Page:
How coronavirus puts Lyme disease patients at risk, according to an expert
New reports estimate that every state in the U.S. has seen cases of Lyme disease. What exactly is the tick-riddled disease and how can you be sure you have it?
Though anyone can develop a COVID-19 infection if they are exposed to the novel coronavirus, health officials have continued to stress that some groups of people — namely those who are older or have underlying health issues — are particularly at risk for severe infection should they fall ill.
Included in that group are Lyme disease patients, Dr. Raphael Kellman, founder of Kellman Wellness Center, told Fox News.
“Patients who have Lyme disease have a severely impacted immune system. A big component of Lyme disease is a hyperactive immune system that is always in a state of inflammation,” he explained, noting this factor, in particular, could make these patients more at risk for severe illness.
With some 300,000 Americans diagnosed with this tick-borne disease every year, and with summer right around the corner, read on for a look at how Lyme disease patients could be adversely impacted by the ongoing COVID-19 epidemic in the U.S.
The following has been edited for length and clarity.
Fox News: Why are Lyme disease patients considered to be at higher risk?https://tpc.googlesyndication.com/safeframe/1-0-37/html/container.html
Kellman: Patients who have Lyme disease have a severely impacted immune system. A big component of Lyme disease is a hyperactive immune system that is always in a state of inflammation.
The coronavirus turns our own immune system against us. It activates our immune system and it overly produces different cytokines, which is further activating the immune system. Coronavirus causes a cytokine storm and overproduction of cytokine, causing much of the damage we see in coronavirus patients, such as pulmonary lung damage and pneumonia that ensues. The inflammation could be a component of the cardiovascular and neurological dysfunction, such as headaches and other neurological manifestations that we see in coronavirus patients as well.
Lyme disease patients are faced with similar neurological symptoms, like coronavirus patients, such as pain, headaches, brain fog, etc. People who have Lyme disease are more susceptible because of their inability to fight off disease. Their immunity isn’t as strong in killing viruses and microbes. People with Lyme disease are at a greater risk of incidence and severity of coronavirus.https://feeds-elections.foxnews.com/covid/public/index.html?uid=fox-covid19-heatmap-counties-1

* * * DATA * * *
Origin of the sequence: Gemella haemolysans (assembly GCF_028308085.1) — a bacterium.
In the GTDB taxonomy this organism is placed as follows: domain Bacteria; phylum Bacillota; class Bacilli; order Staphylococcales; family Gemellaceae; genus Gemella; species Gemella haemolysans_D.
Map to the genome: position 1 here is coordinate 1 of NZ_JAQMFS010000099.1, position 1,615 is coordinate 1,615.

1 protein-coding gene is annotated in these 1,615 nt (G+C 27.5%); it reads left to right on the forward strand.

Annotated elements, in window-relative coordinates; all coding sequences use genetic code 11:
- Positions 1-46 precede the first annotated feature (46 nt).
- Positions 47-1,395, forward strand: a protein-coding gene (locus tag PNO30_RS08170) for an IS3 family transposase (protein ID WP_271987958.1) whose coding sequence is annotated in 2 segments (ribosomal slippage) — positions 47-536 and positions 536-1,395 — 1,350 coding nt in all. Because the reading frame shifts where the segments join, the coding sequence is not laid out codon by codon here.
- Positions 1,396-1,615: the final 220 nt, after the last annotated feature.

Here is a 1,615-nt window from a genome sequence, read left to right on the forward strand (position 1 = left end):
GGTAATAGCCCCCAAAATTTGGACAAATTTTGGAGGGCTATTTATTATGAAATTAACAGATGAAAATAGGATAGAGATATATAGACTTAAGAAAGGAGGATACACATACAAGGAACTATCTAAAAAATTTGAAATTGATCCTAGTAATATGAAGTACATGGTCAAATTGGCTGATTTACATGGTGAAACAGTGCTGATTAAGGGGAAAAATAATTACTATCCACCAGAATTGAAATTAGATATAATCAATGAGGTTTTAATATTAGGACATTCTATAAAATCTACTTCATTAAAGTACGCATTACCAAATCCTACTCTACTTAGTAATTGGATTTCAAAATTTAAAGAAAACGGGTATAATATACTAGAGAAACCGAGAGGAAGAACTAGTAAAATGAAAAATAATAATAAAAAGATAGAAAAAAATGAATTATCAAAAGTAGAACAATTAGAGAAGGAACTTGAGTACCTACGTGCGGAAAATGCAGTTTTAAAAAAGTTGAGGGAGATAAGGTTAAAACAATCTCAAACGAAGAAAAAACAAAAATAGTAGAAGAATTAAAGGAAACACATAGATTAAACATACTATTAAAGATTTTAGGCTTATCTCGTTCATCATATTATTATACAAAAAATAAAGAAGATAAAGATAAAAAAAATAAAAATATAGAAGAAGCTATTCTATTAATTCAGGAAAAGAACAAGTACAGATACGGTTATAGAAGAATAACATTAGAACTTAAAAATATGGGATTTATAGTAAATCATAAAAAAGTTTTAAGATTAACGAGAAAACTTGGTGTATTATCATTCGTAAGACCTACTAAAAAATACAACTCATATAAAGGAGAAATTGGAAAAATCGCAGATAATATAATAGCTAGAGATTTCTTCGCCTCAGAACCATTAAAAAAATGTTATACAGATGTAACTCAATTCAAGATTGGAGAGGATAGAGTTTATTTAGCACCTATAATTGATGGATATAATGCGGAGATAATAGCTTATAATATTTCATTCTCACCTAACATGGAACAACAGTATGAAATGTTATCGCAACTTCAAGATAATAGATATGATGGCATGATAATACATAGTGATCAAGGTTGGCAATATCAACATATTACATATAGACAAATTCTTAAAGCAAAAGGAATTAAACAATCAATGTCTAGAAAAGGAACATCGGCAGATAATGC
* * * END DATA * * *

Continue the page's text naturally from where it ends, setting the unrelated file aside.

Fox News: What concerns do you have as tick season ramps up, coinciding with the ongoing coronavirus epidemic?
Kellman: We have to be very vigilant this tick season, more so than any other year, so that we prevent Lyme disease from developing. We also have to take a more proactive stance in our treatment and prevention of coronavirus, in addition to wearing masks and tracking the virus, there is a whole realm of medicine that is not being seen. It is not only drugs and vaccines that will help us combat this pandemic. There are a plethora of natural compounds that have been shown to help other coronaviruses.
Fox News: What can be done to support those with Lyme disease as the epidemic continues?
Kellman: You want a good assessment of overall health. With Lyme disease, you’re not just dealing with an imbalanced and overactive immune system, but there are also other unhealthy systems in the body.https://tpc.googlesyndication.com/safeframe/1-0-37/html/container.html
One way to support good health is to improve the gut microbiome, which plays a profound role in keeping the gut and immune system healthy.
We [should also] run a baseline test of vitamin levels and identify deficiencies. Many people have deficiencies and don’t realize it. It’s important to get vitamin D levels checked to make sure you’re in a good range and taking the supplement if you’re suffering from a deficiency. Strong vitamin D levels show you have a lower risk of developing the diseaseand you’re more likely to survive the virus.
Blood tests are also important to measure the baseline levels of cytokines to see who is at risk.
Zinc and quercetin is a good combination because it is anti-inflammatory and zinc has an antiviral effect. Research in China and the U.S. have found that vitamin C has a positive effect on the coronavirus infection when used both orally and intravenously.
Madeline Farber is a Reporter for Fox News. You can follow her on Twitter @MaddieFarberUDK.